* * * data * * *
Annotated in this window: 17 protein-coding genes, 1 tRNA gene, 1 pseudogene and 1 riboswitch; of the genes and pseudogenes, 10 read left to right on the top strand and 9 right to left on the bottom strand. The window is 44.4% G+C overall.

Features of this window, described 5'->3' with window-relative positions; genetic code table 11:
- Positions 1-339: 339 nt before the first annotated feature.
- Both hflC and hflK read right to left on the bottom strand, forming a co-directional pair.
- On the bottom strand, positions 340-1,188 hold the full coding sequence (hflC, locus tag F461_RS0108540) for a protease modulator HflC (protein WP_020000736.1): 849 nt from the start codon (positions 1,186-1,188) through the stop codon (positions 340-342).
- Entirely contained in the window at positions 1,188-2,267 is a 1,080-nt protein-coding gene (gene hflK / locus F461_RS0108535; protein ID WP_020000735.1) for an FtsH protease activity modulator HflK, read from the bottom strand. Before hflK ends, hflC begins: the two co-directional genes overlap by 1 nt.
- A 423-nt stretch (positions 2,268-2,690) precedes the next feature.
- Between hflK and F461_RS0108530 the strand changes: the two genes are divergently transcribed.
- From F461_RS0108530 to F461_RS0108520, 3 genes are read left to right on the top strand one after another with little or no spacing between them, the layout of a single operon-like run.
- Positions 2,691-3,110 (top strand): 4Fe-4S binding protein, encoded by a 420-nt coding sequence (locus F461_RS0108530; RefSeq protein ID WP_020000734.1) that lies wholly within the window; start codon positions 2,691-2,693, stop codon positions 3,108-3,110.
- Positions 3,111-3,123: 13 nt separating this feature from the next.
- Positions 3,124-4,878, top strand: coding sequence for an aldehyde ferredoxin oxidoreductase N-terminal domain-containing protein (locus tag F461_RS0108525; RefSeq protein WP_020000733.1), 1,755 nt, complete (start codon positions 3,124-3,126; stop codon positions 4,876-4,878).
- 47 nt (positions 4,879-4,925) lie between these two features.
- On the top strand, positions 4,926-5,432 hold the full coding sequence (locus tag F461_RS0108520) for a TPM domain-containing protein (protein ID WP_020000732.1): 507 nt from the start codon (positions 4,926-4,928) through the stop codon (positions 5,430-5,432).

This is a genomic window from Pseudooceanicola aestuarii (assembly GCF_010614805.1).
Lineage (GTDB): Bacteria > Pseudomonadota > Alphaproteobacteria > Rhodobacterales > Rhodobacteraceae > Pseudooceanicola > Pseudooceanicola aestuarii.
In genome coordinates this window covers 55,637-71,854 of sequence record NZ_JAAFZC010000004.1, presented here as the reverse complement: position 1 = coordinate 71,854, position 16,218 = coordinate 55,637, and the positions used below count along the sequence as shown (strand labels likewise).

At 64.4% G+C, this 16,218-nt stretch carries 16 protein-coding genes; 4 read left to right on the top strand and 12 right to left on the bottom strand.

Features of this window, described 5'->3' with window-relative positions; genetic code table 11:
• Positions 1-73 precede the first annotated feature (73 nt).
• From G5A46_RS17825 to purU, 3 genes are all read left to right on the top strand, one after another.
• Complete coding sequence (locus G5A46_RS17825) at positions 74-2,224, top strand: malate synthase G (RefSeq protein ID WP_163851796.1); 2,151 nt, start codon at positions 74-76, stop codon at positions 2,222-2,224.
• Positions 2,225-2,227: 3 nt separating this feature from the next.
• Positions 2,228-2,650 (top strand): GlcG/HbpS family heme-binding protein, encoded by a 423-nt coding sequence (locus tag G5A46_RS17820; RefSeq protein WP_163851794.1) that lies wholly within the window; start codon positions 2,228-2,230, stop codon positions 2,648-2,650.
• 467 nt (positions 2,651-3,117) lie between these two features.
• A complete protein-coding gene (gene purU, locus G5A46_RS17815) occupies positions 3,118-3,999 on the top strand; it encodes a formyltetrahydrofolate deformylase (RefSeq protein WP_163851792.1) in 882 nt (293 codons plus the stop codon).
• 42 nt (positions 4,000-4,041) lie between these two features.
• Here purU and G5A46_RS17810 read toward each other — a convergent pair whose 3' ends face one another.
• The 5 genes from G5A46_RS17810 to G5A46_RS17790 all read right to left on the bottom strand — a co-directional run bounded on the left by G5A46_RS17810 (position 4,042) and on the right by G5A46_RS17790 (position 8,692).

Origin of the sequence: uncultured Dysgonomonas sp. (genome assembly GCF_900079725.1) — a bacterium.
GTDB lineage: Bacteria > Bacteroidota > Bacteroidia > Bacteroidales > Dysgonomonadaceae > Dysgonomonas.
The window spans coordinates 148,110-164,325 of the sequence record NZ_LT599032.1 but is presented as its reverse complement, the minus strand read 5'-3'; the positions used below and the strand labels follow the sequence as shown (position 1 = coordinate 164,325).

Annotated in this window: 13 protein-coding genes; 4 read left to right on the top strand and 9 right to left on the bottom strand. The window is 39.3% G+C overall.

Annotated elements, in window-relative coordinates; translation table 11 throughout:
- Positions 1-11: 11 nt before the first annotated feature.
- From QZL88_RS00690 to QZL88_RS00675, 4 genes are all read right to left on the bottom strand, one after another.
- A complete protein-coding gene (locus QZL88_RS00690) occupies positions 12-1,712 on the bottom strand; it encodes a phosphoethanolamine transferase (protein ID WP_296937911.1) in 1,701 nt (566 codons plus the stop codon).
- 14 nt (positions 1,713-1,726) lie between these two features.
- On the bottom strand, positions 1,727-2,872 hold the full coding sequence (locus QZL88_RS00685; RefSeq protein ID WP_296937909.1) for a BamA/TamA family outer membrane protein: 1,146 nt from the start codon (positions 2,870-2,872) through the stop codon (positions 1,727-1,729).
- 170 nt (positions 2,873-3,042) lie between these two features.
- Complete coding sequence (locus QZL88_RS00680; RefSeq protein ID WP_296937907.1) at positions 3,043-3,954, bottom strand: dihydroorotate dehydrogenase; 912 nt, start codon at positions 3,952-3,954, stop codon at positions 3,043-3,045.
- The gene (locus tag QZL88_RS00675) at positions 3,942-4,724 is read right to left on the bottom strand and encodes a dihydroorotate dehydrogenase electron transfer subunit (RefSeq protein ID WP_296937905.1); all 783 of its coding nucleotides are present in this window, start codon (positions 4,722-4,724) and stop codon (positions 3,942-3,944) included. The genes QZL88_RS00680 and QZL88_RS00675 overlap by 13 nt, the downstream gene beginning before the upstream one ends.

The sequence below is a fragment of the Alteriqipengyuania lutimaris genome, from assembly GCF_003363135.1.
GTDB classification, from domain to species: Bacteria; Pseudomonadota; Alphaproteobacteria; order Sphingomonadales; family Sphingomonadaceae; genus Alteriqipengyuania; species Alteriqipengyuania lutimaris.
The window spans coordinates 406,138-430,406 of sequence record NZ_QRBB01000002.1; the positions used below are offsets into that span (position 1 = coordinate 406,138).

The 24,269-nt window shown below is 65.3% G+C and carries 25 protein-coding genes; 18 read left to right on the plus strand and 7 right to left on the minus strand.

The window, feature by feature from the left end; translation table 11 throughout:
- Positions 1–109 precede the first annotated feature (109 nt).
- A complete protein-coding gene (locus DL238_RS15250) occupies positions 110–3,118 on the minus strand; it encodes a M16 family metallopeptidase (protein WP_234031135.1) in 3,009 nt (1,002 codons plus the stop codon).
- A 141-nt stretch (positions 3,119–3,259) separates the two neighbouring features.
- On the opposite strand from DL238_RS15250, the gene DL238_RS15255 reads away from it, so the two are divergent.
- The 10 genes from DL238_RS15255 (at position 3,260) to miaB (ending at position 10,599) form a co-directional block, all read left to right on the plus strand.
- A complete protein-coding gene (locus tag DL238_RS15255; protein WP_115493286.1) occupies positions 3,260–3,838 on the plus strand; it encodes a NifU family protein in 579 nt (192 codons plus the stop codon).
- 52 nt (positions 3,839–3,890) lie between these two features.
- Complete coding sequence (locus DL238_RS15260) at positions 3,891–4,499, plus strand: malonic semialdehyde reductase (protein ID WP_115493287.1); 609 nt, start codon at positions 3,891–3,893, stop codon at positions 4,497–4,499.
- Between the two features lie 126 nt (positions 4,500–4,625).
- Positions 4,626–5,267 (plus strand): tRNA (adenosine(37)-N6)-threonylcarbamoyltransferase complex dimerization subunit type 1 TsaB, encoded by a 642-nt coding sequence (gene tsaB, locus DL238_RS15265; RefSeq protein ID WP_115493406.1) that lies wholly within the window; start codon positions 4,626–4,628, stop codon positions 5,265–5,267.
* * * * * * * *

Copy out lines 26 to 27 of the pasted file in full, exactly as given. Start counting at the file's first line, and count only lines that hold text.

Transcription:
• A complete protein-coding gene (gene purU, locus G5A46_RS17815) occupies positions 3,118-3,999 on the top strand; it encodes a formyltetrahydrofolate deformylase (RefSeq protein WP_163851792.1) in 882 nt (293 codons plus the stop codon).
• 42 nt (positions 4,000-4,041) lie between these two features.